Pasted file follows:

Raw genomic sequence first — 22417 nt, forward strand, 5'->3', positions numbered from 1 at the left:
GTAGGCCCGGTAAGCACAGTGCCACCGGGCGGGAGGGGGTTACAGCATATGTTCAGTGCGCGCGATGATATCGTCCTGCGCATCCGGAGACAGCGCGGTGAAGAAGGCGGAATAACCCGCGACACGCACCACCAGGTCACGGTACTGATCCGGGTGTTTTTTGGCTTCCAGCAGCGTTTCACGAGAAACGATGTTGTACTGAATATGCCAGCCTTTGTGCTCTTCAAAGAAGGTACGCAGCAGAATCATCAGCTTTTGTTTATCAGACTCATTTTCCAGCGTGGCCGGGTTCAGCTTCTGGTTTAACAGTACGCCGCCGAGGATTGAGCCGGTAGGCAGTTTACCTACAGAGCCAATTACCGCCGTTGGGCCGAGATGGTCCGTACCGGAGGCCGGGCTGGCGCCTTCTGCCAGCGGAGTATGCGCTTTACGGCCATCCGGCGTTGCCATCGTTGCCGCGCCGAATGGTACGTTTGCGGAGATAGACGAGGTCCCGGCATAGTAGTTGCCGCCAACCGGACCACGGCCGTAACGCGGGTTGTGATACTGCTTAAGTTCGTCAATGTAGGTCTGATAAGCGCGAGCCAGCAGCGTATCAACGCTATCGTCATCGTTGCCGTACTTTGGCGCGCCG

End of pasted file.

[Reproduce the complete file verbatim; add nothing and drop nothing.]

Raw genomic sequence first — 22417 nt, forward strand, 5'->3', positions numbered from 1 at the left:
GTAGGCCCGGTAAGCACAGTGCCACCGGGCGGGAGGGGGTTACAGCATATGTTCAGTGCGCGCGATGATATCGTCCTGCGCATCCGGAGACAGCGCGGTGAAGAAGGCGGAATAACCCGCGACACGCACCACCAGGTCACGGTACTGATCCGGGTGTTTTTTGGCTTCCAGCAGCGTTTCACGAGAAACGATGTTGTACTGAATATGCCAGCCTTTGTGCTCTTCAAAGAAGGTACGCAGCAGAATCATCAGCTTTTGTTTATCAGACTCATTTTCCAGCGTGGCCGGGTTCAGCTTCTGGTTTAACAGTACGCCGCCGAGGATTGAGCCGGTAGGCAGTTTACCTACAGAGCCAATTACCGCCGTTGGGCCGAGATGGTCCGTACCGGAGGCCGGGCTGGCGCCTTCTGCCAGCGGAGTATGCGCTTTACGGCCATCCGGCGTTGCCATCGTTGCCGCGCCGAATGGTACGTTTGCGGAGATAGACGAGGTCCCGGCATAGTAGTTGCCGCCAACCGGACCACGGCCGTAACGCGGGTTGTGATACTGCTTAAGTTCGTCAATGTAGGTCTGATAAGCGCGAGCCAGCAGCGTATCAACGCTATCGTCATCGTTGCCGTACTTTGGCGCGCCG